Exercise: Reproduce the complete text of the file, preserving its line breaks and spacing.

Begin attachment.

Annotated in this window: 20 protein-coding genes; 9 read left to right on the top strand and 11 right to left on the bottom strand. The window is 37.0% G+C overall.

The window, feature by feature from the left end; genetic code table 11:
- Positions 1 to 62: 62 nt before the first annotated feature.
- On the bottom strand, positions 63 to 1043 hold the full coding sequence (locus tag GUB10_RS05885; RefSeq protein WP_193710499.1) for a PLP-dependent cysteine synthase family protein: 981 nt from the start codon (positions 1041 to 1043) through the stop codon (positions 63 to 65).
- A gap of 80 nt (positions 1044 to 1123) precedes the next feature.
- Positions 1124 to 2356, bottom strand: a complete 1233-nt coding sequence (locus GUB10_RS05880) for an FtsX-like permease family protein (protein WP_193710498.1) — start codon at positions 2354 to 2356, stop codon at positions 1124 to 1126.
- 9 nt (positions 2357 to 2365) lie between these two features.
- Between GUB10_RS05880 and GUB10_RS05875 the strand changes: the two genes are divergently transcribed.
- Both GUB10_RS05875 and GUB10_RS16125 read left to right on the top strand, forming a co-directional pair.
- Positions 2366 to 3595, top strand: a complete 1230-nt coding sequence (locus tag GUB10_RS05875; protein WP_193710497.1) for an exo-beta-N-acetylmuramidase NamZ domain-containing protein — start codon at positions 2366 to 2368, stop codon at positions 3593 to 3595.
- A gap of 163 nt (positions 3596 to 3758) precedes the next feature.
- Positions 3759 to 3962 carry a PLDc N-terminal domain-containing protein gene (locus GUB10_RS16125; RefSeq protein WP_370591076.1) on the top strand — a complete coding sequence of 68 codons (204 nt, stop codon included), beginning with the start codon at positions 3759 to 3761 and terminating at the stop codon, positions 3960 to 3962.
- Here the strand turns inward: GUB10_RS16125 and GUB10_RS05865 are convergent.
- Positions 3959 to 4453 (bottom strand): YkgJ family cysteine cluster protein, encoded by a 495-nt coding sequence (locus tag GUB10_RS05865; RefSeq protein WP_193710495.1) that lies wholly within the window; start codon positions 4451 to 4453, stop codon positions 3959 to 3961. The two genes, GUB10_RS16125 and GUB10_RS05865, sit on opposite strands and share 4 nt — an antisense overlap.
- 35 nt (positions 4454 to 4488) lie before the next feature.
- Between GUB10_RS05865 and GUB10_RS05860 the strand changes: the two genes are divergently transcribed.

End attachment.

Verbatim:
Annotated in this window: 20 protein-coding genes; 9 read left to right on the top strand and 11 right to left on the bottom strand. The window is 37.0% G+C overall.

The window, feature by feature from the left end; genetic code table 11:
- Positions 1 to 62: 62 nt before the first annotated feature.
- On the bottom strand, positions 63 to 1043 hold the full coding sequence (locus tag GUB10_RS05885; RefSeq protein WP_193710499.1) for a PLP-dependent cysteine synthase family protein: 981 nt from the start codon (positions 1041 to 1043) through the stop codon (positions 63 to 65).
- A gap of 80 nt (positions 1044 to 1123) precedes the next feature.
- Positions 1124 to 2356, bottom strand: a complete 1233-nt coding sequence (locus GUB10_RS05880) for an FtsX-like permease family protein (protein WP_193710498.1) — start codon at positions 2354 to 2356, stop codon at positions 1124 to 1126.
- 9 nt (positions 2357 to 2365) lie between these two features.
- Between GUB10_RS05880 and GUB10_RS05875 the strand changes: the two genes are divergently transcribed.
- Both GUB10_RS05875 and GUB10_RS16125 read left to right on the top strand, forming a co-directional pair.
- Positions 2366 to 3595, top strand: a complete 1230-nt coding sequence (locus tag GUB10_RS05875; protein WP_193710497.1) for an exo-beta-N-acetylmuramidase NamZ domain-containing protein — start codon at positions 2366 to 2368, stop codon at positions 3593 to 3595.
- A gap of 163 nt (positions 3596 to 3758) precedes the next feature.
- Positions 3759 to 3962 carry a PLDc N-terminal domain-containing protein gene (locus GUB10_RS16125; RefSeq protein WP_370591076.1) on the top strand — a complete coding sequence of 68 codons (204 nt, stop codon included), beginning with the start codon at positions 3759 to 3761 and terminating at the stop codon, positions 3960 to 3962.
- Here the strand turns inward: GUB10_RS16125 and GUB10_RS05865 are convergent.
- Positions 3959 to 4453 (bottom strand): YkgJ family cysteine cluster protein, encoded by a 495-nt coding sequence (locus tag GUB10_RS05865; RefSeq protein WP_193710495.1) that lies wholly within the window; start codon positions 4451 to 4453, stop codon positions 3959 to 3961. The two genes, GUB10_RS16125 and GUB10_RS05865, sit on opposite strands and share 4 nt — an antisense overlap.
- 35 nt (positions 4454 to 4488) lie before the next feature.
- Between GUB10_RS05865 and GUB10_RS05860 the strand changes: the two genes are divergently transcribed.